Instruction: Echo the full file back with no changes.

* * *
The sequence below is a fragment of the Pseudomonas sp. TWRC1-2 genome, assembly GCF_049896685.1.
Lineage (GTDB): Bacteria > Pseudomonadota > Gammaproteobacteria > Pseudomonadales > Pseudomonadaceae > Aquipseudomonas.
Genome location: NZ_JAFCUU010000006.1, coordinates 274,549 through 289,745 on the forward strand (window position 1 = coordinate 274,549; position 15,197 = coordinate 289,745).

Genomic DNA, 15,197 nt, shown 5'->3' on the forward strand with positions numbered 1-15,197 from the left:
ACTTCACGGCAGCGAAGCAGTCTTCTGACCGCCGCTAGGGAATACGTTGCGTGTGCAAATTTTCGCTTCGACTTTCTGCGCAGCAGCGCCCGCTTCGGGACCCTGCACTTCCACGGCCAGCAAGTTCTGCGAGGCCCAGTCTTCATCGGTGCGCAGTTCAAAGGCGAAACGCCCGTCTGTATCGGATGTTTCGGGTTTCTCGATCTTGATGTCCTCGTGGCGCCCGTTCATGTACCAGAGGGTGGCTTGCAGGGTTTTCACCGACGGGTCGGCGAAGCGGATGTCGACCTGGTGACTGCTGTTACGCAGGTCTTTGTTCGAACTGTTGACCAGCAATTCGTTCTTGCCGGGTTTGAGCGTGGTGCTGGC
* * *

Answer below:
The sequence below is a fragment of the Pseudomonas sp. TWRC1-2 genome, assembly GCF_049896685.1.
Lineage (GTDB): Bacteria > Pseudomonadota > Gammaproteobacteria > Pseudomonadales > Pseudomonadaceae > Aquipseudomonas.
Genome location: NZ_JAFCUU010000006.1, coordinates 274,549 through 289,745 on the forward strand (window position 1 = coordinate 274,549; position 15,197 = coordinate 289,745).

Genomic DNA, 15,197 nt, shown 5'->3' on the forward strand with positions numbered 1-15,197 from the left:
ACTTCACGGCAGCGAAGCAGTCTTCTGACCGCCGCTAGGGAATACGTTGCGTGTGCAAATTTTCGCTTCGACTTTCTGCGCAGCAGCGCCCGCTTCGGGACCCTGCACTTCCACGGCCAGCAAGTTCTGCGAGGCCCAGTCTTCATCGGTGCGCAGTTCAAAGGCGAAACGCCCGTCTGTATCGGATGTTTCGGGTTTCTCGATCTTGATGTCCTCGTGGCGCCCGTTCATGTACCAGAGGGTGGCTTGCAGGGTTTTCACCGACGGGTCGGCGAAGCGGATGTCGACCTGGTGACTGCTGTTACGCAGGTCTTTGTTCGAACTGTTGACCAGCAATTCGTTCTTGCCGGGTTTGAGCGTGGTGCTGGC